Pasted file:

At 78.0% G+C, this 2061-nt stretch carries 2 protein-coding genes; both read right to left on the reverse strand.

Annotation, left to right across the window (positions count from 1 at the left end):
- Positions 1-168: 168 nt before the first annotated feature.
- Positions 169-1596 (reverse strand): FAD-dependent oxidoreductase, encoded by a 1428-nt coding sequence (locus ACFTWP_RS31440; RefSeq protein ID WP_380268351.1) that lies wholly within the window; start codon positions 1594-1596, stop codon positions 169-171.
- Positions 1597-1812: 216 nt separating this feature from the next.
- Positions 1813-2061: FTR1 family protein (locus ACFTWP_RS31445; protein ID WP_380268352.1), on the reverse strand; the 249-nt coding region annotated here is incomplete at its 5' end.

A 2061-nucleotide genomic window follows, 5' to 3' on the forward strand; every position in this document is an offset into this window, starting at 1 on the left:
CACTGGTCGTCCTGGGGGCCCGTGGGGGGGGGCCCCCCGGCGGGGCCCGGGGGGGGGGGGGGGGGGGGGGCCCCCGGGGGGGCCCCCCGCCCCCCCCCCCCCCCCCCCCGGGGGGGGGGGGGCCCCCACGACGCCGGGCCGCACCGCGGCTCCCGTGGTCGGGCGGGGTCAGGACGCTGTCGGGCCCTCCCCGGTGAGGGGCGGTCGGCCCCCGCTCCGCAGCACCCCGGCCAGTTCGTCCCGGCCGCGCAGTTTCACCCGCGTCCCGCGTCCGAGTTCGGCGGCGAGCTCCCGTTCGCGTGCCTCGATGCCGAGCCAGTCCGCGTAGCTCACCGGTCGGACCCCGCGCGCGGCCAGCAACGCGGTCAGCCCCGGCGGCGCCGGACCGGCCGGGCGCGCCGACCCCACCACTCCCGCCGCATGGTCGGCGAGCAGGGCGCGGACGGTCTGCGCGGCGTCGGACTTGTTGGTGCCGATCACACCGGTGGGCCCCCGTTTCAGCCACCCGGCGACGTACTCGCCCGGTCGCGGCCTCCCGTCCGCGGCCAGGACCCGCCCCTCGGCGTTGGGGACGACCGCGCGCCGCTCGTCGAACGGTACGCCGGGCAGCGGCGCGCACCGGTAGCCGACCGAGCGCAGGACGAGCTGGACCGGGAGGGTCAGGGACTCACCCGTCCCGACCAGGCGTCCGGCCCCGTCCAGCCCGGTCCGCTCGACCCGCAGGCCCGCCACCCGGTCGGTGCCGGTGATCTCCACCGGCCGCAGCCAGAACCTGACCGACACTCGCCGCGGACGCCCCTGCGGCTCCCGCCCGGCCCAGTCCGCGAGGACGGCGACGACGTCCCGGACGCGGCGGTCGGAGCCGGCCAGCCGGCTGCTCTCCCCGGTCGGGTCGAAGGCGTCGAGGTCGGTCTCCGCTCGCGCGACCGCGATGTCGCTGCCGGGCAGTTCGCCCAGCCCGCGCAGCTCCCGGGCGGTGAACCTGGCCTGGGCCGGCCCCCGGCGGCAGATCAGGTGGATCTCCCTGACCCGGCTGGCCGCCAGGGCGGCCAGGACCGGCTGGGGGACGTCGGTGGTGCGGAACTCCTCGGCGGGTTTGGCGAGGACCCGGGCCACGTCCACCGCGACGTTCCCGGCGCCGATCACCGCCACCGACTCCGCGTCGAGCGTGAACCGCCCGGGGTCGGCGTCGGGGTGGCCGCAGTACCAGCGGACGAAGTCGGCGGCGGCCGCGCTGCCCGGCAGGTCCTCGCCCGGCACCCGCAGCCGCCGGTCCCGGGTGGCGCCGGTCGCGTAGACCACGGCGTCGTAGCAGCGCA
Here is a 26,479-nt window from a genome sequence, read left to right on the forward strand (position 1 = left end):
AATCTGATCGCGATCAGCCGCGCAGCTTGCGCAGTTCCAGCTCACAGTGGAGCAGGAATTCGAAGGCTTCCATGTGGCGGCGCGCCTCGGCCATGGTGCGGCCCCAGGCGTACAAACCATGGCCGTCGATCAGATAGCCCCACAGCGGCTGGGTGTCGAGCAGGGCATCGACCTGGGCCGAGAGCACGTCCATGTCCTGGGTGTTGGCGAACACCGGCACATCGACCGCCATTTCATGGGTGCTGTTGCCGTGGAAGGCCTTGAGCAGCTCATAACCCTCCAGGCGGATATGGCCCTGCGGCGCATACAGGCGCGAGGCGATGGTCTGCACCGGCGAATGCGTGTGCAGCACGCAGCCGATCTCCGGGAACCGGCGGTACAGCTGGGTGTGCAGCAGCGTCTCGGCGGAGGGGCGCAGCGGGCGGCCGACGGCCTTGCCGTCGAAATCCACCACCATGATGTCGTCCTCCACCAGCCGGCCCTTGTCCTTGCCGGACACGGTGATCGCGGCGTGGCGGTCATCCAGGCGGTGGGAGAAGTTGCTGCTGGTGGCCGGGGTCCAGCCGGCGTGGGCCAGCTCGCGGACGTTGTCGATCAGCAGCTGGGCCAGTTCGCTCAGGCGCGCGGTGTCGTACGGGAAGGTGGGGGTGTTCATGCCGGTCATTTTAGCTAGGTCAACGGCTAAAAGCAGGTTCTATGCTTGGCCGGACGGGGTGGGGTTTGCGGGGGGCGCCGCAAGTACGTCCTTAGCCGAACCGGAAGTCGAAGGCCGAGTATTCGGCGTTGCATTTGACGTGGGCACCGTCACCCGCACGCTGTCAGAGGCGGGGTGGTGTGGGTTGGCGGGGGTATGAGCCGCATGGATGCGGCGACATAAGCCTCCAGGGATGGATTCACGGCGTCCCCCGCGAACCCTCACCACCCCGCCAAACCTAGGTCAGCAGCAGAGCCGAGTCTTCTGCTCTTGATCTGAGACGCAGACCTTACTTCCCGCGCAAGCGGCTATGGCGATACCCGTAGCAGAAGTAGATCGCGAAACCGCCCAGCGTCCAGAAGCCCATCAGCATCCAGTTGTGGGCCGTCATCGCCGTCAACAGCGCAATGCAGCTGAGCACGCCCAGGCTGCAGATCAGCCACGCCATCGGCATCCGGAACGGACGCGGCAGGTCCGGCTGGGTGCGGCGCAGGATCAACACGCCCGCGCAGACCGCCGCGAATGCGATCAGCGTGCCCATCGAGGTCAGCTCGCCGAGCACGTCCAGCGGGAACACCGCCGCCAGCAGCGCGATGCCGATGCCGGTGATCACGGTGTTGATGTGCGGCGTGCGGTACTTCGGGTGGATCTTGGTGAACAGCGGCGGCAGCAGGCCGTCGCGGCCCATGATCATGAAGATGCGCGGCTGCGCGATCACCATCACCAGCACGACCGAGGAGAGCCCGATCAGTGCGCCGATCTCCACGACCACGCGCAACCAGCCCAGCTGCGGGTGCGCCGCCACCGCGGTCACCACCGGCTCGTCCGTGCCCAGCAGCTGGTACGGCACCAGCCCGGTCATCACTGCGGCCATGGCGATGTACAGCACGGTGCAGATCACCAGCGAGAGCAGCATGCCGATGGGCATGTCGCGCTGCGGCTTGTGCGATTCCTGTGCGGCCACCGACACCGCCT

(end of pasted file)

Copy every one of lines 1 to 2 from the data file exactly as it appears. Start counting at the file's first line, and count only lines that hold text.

At 78.0% G+C, this 2061-nt stretch carries 2 protein-coding genes; both read right to left on the reverse strand.

Annotation, left to right across the window (positions count from 1 at the left end):